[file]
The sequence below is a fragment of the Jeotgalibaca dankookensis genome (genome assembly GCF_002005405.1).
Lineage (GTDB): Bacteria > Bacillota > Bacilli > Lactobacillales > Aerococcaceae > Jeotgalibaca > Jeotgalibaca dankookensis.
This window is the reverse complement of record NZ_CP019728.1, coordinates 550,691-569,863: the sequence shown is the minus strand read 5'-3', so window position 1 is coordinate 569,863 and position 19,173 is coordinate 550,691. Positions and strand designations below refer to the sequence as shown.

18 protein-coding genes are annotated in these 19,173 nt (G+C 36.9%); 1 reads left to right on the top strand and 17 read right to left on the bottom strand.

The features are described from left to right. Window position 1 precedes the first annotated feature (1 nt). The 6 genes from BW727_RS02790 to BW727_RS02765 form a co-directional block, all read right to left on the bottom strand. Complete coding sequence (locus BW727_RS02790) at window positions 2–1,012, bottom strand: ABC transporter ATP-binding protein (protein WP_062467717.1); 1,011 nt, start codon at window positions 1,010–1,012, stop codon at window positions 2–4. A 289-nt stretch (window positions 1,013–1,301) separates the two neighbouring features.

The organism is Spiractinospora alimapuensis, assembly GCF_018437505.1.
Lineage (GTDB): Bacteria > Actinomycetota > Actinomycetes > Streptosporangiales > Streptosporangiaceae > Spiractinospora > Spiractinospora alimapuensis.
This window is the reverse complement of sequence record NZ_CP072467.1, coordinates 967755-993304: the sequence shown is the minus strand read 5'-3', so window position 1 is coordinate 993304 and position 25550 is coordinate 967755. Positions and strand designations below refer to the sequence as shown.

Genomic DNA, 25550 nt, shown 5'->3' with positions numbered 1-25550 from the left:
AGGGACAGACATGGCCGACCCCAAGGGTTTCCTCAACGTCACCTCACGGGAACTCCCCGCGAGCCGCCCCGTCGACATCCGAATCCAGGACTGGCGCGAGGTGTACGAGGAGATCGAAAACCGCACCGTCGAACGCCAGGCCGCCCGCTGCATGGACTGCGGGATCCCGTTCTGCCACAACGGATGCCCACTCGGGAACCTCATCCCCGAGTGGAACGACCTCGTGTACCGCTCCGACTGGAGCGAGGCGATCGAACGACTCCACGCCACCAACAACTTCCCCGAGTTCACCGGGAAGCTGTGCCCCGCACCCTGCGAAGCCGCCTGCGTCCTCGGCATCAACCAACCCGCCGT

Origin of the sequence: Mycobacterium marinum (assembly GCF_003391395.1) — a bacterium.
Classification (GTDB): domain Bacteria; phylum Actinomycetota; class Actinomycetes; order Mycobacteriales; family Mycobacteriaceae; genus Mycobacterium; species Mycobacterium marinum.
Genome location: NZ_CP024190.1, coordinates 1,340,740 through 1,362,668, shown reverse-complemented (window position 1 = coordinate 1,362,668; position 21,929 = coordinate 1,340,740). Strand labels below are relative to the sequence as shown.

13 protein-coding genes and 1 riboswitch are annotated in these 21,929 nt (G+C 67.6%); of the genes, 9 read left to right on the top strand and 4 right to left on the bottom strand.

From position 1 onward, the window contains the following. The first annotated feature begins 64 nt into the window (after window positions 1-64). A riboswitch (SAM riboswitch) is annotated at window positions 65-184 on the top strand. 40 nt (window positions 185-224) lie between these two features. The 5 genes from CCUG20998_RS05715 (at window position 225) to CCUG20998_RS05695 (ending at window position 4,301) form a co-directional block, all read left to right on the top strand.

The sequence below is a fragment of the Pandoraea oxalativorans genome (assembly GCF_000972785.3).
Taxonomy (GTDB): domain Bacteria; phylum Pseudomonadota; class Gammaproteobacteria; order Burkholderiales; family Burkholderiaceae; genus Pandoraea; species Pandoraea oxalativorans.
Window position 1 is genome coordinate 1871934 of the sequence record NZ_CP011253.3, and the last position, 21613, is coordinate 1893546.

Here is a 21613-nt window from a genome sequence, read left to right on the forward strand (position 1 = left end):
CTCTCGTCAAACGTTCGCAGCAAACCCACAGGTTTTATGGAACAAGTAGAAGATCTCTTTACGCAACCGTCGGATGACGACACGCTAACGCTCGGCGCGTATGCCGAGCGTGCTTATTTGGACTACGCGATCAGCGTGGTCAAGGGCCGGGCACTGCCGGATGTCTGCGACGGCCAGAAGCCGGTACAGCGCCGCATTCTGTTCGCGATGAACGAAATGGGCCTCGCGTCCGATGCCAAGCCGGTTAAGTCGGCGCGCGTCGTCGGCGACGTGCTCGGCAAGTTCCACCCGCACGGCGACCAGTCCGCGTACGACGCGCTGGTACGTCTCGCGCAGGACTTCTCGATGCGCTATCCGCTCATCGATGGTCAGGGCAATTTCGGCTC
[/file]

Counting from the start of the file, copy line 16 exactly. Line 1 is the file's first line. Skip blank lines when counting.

The sequence below is a fragment of the Pandoraea oxalativorans genome (assembly GCF_000972785.3).